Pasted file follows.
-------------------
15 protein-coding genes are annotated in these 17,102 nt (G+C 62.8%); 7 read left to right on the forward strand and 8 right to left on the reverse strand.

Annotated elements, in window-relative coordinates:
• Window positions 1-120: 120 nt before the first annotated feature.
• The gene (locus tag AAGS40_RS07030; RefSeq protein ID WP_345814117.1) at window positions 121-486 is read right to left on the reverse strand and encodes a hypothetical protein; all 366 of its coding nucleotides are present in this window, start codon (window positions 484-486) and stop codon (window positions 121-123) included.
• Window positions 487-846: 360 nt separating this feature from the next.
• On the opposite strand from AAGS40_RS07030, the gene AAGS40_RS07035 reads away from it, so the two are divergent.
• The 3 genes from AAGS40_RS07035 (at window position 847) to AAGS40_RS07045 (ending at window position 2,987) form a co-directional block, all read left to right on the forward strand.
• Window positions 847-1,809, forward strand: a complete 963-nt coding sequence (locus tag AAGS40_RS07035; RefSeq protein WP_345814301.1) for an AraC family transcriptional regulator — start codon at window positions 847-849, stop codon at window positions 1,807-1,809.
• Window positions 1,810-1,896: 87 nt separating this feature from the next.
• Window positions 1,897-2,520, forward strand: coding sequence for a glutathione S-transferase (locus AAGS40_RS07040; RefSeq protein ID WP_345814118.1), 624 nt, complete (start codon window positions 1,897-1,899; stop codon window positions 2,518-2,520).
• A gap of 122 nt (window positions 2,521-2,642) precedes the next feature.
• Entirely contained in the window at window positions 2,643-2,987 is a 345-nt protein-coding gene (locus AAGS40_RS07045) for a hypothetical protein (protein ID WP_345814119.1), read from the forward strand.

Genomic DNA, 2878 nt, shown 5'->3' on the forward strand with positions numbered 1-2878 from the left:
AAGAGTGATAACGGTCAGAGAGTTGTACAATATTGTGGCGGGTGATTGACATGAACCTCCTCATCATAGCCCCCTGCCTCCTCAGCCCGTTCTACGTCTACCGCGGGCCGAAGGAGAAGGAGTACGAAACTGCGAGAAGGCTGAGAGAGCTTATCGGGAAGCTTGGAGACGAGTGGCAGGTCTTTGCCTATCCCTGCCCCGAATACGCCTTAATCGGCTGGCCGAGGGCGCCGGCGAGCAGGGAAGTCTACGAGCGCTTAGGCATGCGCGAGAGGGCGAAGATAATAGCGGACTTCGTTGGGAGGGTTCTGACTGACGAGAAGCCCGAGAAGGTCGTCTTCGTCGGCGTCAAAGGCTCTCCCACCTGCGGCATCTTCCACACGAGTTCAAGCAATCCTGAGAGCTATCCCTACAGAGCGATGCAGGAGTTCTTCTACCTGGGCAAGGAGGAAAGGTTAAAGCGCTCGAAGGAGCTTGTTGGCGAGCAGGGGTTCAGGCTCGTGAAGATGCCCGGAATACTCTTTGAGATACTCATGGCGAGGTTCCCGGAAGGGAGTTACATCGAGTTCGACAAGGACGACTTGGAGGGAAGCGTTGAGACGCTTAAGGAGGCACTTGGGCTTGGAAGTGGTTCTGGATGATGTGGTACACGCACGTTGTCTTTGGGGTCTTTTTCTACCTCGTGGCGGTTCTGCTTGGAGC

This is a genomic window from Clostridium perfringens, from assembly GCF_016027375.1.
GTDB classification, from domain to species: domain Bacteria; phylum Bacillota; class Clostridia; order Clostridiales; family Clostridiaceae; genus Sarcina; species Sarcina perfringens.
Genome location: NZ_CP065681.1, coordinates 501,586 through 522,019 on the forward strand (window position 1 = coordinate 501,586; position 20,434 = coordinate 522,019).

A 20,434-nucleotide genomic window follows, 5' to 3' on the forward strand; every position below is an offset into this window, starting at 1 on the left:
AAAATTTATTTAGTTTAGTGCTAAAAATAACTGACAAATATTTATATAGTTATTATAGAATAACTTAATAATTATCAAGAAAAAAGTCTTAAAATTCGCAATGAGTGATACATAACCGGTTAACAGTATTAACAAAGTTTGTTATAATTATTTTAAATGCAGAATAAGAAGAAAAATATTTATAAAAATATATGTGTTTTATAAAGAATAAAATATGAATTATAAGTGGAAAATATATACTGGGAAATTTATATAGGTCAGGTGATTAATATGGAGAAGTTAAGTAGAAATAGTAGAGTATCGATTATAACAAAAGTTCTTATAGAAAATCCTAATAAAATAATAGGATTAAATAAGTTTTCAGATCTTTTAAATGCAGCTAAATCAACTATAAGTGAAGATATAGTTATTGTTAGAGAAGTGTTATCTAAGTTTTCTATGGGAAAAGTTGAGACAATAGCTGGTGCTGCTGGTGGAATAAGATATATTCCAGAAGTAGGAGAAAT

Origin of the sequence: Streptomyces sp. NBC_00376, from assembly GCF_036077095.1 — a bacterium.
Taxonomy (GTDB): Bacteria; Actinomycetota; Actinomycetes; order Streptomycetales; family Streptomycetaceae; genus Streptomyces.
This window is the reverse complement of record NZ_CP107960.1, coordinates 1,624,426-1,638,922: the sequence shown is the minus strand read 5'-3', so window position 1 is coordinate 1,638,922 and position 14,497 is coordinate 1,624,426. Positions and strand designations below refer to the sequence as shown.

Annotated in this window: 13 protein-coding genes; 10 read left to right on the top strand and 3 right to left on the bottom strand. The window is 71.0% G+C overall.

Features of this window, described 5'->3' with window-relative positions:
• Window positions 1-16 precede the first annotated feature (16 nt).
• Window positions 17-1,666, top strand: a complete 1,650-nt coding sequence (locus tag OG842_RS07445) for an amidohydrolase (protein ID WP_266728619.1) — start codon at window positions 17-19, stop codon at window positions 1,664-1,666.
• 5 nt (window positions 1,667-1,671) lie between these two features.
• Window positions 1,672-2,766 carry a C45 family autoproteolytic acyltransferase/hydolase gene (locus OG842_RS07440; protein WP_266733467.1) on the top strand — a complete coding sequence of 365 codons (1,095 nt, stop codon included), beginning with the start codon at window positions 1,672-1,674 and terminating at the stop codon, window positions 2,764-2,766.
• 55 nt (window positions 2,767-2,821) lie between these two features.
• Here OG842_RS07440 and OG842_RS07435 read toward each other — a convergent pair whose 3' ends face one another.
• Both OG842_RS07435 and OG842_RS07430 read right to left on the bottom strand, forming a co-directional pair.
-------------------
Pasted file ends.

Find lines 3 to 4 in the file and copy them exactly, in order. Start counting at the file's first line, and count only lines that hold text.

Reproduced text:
• Window positions 1-120: 120 nt before the first annotated feature.
• The gene (locus tag AAGS40_RS07030; RefSeq protein ID WP_345814117.1) at window positions 121-486 is read right to left on the reverse strand and encodes a hypothetical protein; all 366 of its coding nucleotides are present in this window, start codon (window positions 484-486) and stop codon (window positions 121-123) included.